These tools are often supplied by the company that is providing a business with payment processing solutions. However, to make things convenient for businesses some companies have made it possible to integrate their card transaction tools with everyday smartphones and tablets.
Now, this doesn’t mean that they’re compromising security for convenience. Companies that provide payment processing solutions pride themselves on making sure that transactions are secure on both ends, as they understand that protecting the businesses and consumers is of the utmost importance.
One of the most important aspects of payment processing is ensuring that all transactions are secure. So much so that companies that provide payment processing solutions have to comply with security requirements set by the Payment Card Industry Security Standards Council.
This is understandable considering that around 27% of online sales end up being fraudulent. To protect both the businesses and their customers, credit card processors have to comply with these guidelines:
- Protect the cardholder’s data.
- Implement strong access control measures
- Comply with a strict information security policy
On the flip side, the card issuers also employ the use of security checks. This is usually in the form of a PIN that the cardholder inputs before transactions are cleared.
Now, what happens if a fraudulent transaction makes it through and the cardholder disputes it? This is when a chargeback will occur. Essentially what this means is that the card issuers will issue a request to recover the money for their cardholder.
This is different from a refund, as that falls onto the side of the business and all they’ll have to do is send the money back to the cardholder. Now, once the chargeback is filed the business must pay a chargeback fee. The business can then either dispute it or send the disputed amount back.
Lastly, it’s time to talk about the different fees that are involved in these types of transactions. It’s important that you know about this aspect of payment processing to fully understand the services you’re paying for and the reason why you’re paying certain fees in the first place.
Understanding these fees can help a business make a more informed decision regarding their choice of a merchant service provider, as well as other choices they can make to maximize payment processing to grow their business.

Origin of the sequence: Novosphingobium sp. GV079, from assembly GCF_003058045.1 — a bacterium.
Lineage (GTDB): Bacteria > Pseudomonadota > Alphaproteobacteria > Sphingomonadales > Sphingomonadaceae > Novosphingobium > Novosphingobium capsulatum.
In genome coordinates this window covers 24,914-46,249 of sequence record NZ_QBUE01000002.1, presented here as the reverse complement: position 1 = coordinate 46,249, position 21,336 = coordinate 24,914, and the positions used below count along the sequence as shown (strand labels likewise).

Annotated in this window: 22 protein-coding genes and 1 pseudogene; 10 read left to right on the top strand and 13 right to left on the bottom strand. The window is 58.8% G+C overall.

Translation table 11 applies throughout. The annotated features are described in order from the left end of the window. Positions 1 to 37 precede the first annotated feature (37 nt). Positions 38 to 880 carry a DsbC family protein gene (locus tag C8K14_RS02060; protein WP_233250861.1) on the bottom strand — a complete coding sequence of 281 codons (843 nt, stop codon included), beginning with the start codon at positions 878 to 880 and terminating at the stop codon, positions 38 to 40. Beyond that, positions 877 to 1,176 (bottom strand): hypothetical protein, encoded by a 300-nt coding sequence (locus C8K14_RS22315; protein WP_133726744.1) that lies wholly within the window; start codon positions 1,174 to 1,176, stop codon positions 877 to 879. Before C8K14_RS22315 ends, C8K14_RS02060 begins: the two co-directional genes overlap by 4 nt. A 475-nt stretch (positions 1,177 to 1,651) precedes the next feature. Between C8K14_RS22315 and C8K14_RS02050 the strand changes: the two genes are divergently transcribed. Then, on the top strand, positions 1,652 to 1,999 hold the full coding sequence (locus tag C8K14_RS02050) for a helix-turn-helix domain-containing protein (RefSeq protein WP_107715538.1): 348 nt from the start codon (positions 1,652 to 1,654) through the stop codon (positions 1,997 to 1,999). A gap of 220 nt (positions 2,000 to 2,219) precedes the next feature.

Card Brand Assessment Fees
Card issuers charge an assessment fee every time their cards are used in a transaction. This will either depend on the percentage of volume charged or a flat rate per transaction.
Now, what’s tricky about this is that you can’t approach the card brands when it comes to the exact amount for these fees. If you want to know how much card brands are charging your business, you’ll have to go through your merchant service provider.
The interchange rate or fee is the amount that the card issuer charges to the receiving bank every time a customer pays via card. This fee is paid to offset the handling cost and the risk that is taken on when paying via card.
This fee varies depending on the product or services involved in the transaction, the type of card used, as well as the mode in which the payment is accepted. The higher the risk, the higher the interchange fee will be.
One important thing to note about the interchange rate is that no entity earns revenue from this fee. Think of this as a handling fee for your transactions. If you want to know more about this fee, most card brands publicly disclose their interchange rate on their websites.
Merchant Account Fee
Merchant service providers have fees attached to their services. On top of the fee that they charge for transactions, they may also charge you a monthly maintenance fee.
This is common in brick and mortar establishments, as the merchant service provider often supplies businesses with hardware that’s made to process card payments.
The merchant account fee is dependent on both the nature and the size of your business. Small businesses often pay less than large corporations. This can be attributed to scale, as larger corporations tend to have more transactions than small businesses.
While the act of swiping a card may seem simplistic at first, there are many moving parts involved to complete a single transaction. Indeed, each aspect of payment processing is geared towards making the transaction as secure, efficient, and convenient as possible for both buyers and sellers.
We hope that you come away with a deeper understanding — and by extension a deeper appreciation of payment processing as a whole. If you feel like we’ve missed anything or if you have any more questions, let us know in the comments below.